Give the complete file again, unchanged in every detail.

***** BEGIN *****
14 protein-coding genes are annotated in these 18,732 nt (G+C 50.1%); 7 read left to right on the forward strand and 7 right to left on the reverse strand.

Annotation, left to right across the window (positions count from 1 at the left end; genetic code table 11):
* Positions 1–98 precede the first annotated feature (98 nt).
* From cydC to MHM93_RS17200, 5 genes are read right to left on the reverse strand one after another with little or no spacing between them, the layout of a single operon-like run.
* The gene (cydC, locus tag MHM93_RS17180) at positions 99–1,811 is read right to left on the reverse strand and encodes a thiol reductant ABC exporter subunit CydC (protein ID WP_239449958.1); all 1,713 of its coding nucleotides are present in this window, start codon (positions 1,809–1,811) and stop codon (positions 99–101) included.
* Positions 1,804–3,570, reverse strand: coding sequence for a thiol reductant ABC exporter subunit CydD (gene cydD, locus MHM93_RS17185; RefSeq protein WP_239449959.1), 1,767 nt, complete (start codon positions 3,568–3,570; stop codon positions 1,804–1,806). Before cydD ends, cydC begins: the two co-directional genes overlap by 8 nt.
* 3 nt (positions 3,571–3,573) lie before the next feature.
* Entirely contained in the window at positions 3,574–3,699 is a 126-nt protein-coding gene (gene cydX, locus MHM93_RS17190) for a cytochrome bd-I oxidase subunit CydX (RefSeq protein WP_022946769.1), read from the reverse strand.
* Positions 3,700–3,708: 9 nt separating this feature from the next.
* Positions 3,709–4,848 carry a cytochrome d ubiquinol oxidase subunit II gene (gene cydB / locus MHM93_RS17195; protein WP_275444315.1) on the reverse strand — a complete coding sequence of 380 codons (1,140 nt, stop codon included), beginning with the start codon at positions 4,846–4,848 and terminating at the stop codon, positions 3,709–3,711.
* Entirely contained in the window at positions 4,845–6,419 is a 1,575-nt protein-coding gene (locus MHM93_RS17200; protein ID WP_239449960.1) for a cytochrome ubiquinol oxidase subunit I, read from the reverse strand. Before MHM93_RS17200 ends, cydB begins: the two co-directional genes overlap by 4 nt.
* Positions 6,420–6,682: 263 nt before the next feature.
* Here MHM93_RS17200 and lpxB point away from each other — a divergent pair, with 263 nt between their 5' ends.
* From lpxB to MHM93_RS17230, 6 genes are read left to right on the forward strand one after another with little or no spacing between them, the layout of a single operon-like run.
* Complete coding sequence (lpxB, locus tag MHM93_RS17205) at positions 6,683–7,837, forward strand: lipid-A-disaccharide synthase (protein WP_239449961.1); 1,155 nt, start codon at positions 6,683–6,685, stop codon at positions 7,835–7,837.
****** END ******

14 protein-coding genes are annotated in these 18,732 nt (G+C 50.1%); 7 read left to right on the forward strand and 7 right to left on the reverse strand.

Annotation, left to right across the window (positions count from 1 at the left end; genetic code table 11):
* Positions 1–98 precede the first annotated feature (98 nt).
* From cydC to MHM93_RS17200, 5 genes are read right to left on the reverse strand one after another with little or no spacing between them, the layout of a single operon-like run.
* The gene (cydC, locus tag MHM93_RS17180) at positions 99–1,811 is read right to left on the reverse strand and encodes a thiol reductant ABC exporter subunit CydC (protein ID WP_239449958.1); all 1,713 of its coding nucleotides are present in this window, start codon (positions 1,809–1,811) and stop codon (positions 99–101) included.
* Positions 1,804–3,570, reverse strand: coding sequence for a thiol reductant ABC exporter subunit CydD (gene cydD, locus MHM93_RS17185; RefSeq protein WP_239449959.1), 1,767 nt, complete (start codon positions 3,568–3,570; stop codon positions 1,804–1,806). Before cydD ends, cydC begins: the two co-directional genes overlap by 8 nt.
* 3 nt (positions 3,571–3,573) lie before the next feature.
* Entirely contained in the window at positions 3,574–3,699 is a 126-nt protein-coding gene (gene cydX, locus MHM93_RS17190) for a cytochrome bd-I oxidase subunit CydX (RefSeq protein WP_022946769.1), read from the reverse strand.
* Positions 3,700–3,708: 9 nt separating this feature from the next.
* Positions 3,709–4,848 carry a cytochrome d ubiquinol oxidase subunit II gene (gene cydB / locus MHM93_RS17195; protein WP_275444315.1) on the reverse strand — a complete coding sequence of 380 codons (1,140 nt, stop codon included), beginning with the start codon at positions 4,846–4,848 and terminating at the stop codon, positions 3,709–3,711.
* Entirely contained in the window at positions 4,845–6,419 is a 1,575-nt protein-coding gene (locus MHM93_RS17200; protein ID WP_239449960.1) for a cytochrome ubiquinol oxidase subunit I, read from the reverse strand. Before MHM93_RS17200 ends, cydB begins: the two co-directional genes overlap by 4 nt.
* Positions 6,420–6,682: 263 nt before the next feature.
* Here MHM93_RS17200 and lpxB point away from each other — a divergent pair, with 263 nt between their 5' ends.
* From lpxB to MHM93_RS17230, 6 genes are read left to right on the forward strand one after another with little or no spacing between them, the layout of a single operon-like run.
* Complete coding sequence (lpxB, locus tag MHM93_RS17205) at positions 6,683–7,837, forward strand: lipid-A-disaccharide synthase (protein WP_239449961.1); 1,155 nt, start codon at positions 6,683–6,685, stop codon at positions 7,835–7,837.